Spirits bloom in ‘Garden Voices’ | SummitDaily.com

Spirits bloom in ‘Garden Voices’

Kimberly Nicoletti
summit daily news
Special to the DailyCarolyn Freas Rapp, a part-time Frisco resident, collected women's stories about how gardening touches their lives and included a dozen of them in her new book, "Garden Voice

FRISCO ” You don’t have to garden to enjoy the harvest of Carolyn Freas Rapp’s book, “Garden Voices: Stories of Women and Their Gardens.”

Rapp, a part-time Frisco resident, unearths soulful stories of 12 women who garden to not only feed themselves physically, but also to nourish themselves emotionally, mentally and spiritually. They approach gardening as a sacred practice, but their stories vary as much as a flower garden in full bloom.

Michiko grows exotic vegetables so she can photograph them. Susan brought flagstones home for her garden after every radiation treatment. Joan rises at 1:30 a.m. to pick fresh vegetables to sell at the farmer’s market. Francie re-creates Elizabethan gardens at the Shakespeare Folger Library. Judy ripens friendships through gardening.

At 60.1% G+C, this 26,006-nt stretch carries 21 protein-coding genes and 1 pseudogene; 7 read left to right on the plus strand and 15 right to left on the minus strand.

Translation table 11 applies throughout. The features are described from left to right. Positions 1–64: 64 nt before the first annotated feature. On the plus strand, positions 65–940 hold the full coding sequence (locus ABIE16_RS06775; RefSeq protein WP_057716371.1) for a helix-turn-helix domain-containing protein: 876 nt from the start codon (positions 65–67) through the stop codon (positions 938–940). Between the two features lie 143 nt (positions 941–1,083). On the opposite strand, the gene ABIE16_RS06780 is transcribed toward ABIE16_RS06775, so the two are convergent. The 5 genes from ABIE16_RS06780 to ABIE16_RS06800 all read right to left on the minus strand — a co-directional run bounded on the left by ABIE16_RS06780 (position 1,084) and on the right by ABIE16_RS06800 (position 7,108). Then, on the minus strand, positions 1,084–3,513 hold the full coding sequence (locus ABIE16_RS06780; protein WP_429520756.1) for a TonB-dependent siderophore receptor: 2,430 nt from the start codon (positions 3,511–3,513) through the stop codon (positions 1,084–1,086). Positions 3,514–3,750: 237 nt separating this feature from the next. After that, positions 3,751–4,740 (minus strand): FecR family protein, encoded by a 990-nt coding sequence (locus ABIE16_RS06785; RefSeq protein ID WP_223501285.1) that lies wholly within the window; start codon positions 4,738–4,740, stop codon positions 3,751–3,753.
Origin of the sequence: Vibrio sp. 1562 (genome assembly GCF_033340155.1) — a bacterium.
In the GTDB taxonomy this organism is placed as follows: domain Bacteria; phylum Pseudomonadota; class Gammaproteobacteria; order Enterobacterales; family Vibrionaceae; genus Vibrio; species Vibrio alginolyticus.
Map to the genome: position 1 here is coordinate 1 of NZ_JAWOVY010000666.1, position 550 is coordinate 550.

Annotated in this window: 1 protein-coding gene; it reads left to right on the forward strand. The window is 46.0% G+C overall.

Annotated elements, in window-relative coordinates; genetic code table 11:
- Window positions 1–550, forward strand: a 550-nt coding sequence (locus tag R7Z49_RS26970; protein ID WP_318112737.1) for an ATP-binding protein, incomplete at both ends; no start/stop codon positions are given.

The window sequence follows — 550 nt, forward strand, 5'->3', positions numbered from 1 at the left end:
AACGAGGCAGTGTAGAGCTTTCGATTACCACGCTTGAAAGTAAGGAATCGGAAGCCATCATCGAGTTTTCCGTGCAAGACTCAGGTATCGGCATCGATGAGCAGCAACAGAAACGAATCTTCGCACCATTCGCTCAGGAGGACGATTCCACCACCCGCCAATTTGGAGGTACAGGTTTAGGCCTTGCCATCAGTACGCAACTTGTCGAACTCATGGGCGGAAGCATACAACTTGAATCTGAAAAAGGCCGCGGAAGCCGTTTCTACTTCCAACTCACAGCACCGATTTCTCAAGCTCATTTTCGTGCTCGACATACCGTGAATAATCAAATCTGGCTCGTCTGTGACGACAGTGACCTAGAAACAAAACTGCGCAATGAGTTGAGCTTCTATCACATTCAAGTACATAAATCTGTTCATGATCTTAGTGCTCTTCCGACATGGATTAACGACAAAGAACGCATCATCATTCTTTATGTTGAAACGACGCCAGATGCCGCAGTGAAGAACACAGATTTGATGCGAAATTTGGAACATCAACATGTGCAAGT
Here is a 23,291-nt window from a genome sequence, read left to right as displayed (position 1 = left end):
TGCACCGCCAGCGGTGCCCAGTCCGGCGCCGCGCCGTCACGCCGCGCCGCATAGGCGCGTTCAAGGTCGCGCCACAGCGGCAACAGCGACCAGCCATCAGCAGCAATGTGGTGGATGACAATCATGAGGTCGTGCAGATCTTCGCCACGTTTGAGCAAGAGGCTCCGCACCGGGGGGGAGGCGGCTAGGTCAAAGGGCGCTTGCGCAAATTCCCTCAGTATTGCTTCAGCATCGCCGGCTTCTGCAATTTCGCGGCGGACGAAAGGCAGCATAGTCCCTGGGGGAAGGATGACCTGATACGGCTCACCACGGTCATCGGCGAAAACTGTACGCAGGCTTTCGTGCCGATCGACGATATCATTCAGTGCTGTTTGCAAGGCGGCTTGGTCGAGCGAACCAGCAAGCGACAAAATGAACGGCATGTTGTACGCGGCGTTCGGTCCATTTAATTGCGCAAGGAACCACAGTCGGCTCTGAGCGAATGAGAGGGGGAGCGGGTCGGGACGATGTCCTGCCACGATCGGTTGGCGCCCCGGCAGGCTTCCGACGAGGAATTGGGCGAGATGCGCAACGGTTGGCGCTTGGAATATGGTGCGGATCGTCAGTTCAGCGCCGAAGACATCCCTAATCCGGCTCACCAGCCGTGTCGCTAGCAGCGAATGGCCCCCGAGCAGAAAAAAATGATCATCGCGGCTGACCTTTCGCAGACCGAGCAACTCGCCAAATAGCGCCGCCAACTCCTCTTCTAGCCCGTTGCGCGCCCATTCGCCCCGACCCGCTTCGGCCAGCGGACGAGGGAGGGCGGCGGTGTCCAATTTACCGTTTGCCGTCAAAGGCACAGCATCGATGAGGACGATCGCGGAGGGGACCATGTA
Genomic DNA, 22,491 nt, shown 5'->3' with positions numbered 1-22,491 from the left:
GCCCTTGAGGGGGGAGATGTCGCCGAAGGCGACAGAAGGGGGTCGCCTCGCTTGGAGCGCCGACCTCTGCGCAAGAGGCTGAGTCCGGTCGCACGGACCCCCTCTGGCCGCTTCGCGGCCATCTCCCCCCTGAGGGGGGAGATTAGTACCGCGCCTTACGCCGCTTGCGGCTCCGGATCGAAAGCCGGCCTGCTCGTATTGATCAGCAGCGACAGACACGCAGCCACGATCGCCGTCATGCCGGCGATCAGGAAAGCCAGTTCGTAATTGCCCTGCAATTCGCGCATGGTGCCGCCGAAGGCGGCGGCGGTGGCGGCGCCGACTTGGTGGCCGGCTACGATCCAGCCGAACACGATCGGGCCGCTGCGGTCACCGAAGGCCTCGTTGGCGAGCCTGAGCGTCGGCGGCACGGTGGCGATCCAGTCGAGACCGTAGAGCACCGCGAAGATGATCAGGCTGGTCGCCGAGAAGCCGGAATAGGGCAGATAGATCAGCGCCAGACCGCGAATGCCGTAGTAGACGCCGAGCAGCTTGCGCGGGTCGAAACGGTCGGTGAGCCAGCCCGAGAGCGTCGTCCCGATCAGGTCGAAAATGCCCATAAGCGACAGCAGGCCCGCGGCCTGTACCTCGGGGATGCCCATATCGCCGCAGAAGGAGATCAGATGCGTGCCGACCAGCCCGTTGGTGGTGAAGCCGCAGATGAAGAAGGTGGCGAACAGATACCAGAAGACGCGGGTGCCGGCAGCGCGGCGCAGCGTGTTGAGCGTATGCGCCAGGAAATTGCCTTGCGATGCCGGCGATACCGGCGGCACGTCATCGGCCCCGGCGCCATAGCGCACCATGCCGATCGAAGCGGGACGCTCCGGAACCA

And readers’ hearts expand as they journey through the 154-page book.

Rapp always wanted to spend time gardening, but being a working mom prevented her from digging in the earth ” until her first child finished high school.

“My role of mother was diminishing, and I just wanted to grow things, so I added growing vegetables and flowers to growing children,” Rapp said.

She used her background in storytelling to create simple, accessible stories from her 25 interviews of gardeners. Each story leaves readers with the hope that is inherent in the act of gardening ” even if it’s in Summit County.

“No matter what a mess the world is, plants grow if you take care of them,” she said. “It puts us more in touch with the life cycle. A garden can be healing without someone being physically sick. I leave my garden, after working in it, more balanced, moving more slowly, happy and more connected to earth.”

While some of the stories read better than others in terms of storytelling, each woman contributes interesting details and philosophies. Rapp introduces each woman’s story with a page or two explanation.

A reader can breeze through the text in a single sitting or return day after day to savor yet another story. Either way, the sacred act of creating and nurturing remains long after the book ends.

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